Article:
Many cats also like to have a layer of newspaper inside the box. This acts as an absorbent material and prevents puddles appearing too. If you are not using a litter tray liner, the newspaper also makes it easier to scoop up the litter when you are ready to change it.
Though cats are very clean animals, they might not have the same ideas as you when it comes to toilet training. This is why a litter tray is one of the first things you should buy - even before the cat! Your cat should be introduced to the tray as soon as possible. Many cats will immediately hide as soon as they are brought home so give them time to come out on their own first.
To introduce your cat, simply put them in the tray and praise them. Tickle their ears and maybe join them in digging around the fresh litter to show them that this is what this area is for. It is very likely that your cat will simply shrug you off and go into another room but don't be discouraged. As we have said, cats are intelligent and now they know where the litter box is, they don't fancy standing around here all day when there are clearly naps to be had.
Just as toddlers need to be praised throughout toilet training, cats do too. However, don't crowd your cat while they are in the litter tray, just tickle their ears and praise them when they hop out.
Some kittens and cats might not like the litter tray experience to begin with so it is important that every time you see your cat squat in the wrong place, you rush them to the litter tray and stay with them to make sure they get it right. Then, as before, praise them with tickles and let them carry on with their day.
Though it is frustrating, don't scold your cat for going in the wrong place. If you get there as the deed is done, pick your cat up and take them to the litter tray, if not, you will just have to hope you catch them next time! Always make sure that you thoroughly clean the area to get rid of any trace of a smell. This isn't just good for you but it also means that your cat won't be encouraged to go there again because they won't find their scent markings.
If a cat keeps returning to the same undesirable location, find a way to make it less appealing. Put a pot plant on the floor or, if they are enjoying the facilities of your bed, put a plastic sheet over the top. However, do make sure that while you do this, you make the litter tray seem like a luxury ensuite by comparison to encourage positive behaviour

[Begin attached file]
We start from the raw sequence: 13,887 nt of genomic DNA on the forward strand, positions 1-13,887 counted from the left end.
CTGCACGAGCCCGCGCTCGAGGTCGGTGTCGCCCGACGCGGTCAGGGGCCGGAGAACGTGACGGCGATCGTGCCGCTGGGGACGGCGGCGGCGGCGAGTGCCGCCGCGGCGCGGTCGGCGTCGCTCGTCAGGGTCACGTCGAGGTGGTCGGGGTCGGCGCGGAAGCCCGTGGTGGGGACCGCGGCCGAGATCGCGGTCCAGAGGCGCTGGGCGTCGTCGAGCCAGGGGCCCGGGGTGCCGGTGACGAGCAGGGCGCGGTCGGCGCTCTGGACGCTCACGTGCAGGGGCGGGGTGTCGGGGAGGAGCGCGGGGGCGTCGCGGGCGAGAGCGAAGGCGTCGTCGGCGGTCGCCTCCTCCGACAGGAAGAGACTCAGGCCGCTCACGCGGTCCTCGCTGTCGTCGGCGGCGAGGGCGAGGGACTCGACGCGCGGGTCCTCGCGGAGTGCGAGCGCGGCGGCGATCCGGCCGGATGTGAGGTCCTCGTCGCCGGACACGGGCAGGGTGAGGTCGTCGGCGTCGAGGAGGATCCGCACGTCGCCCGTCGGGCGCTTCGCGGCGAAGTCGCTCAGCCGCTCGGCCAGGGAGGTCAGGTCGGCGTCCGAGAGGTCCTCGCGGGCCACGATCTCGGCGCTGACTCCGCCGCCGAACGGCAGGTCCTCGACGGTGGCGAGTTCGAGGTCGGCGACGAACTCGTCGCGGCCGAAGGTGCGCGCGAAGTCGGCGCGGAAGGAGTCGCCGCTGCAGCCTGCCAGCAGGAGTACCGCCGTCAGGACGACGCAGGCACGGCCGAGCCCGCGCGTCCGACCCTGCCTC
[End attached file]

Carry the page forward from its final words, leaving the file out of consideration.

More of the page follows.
Again, cats are very similar to humans in that once they've done their business, they don't really want to see it again. This is why cats like to scratch the litter over their doings and why you should be removing clumps on a daily basis to keep the area clean. You should also change the litter once a week.
You should also make sure that the area around the tray is kept to high standards, removing any litter that escapes the tray from the floor and disposing of it. Keep an eye on your cat too. If they start scratching in the tray a lot or they revert to bad habits, they are telling you that there is a problem.
If you really want your cat to use the natural 'outdoor facilities', the best thing to do is start with litter tray training and then gradually move the litter tray closer and closer to the cat flap over a summer. This might take a couple of weeks but moving gradually will give your cat time to acclimate. Eventually, put the litter tray just outside the cat flap so that they get used to it being there. From this point, your cat will get used to going outside and will stop using the litter tray on their own.
Again, you might want to create an area for your cat to use if you don't want them in the veg patch. Cats like an empty bit of soil that is nicely tucked away in the garden, possibly
surrounded by shrubs on 3 sides. This gives them the protection they need from weather as well as their fear of vulnerability.
If you are still struggling to train your cat and they are not playing at all, it may be that they are stressed or ill. See your vet to find out if there are any underlying issues you need to deal with before your cat can be properly litter box trained. Elderly cats often struggle with their bowels and may need a laxative to help them along.
All cats want to be clean and hygienic, the key to training is persuading them to agree with your definition of clean and hygienic. Between the two of you, you can do it!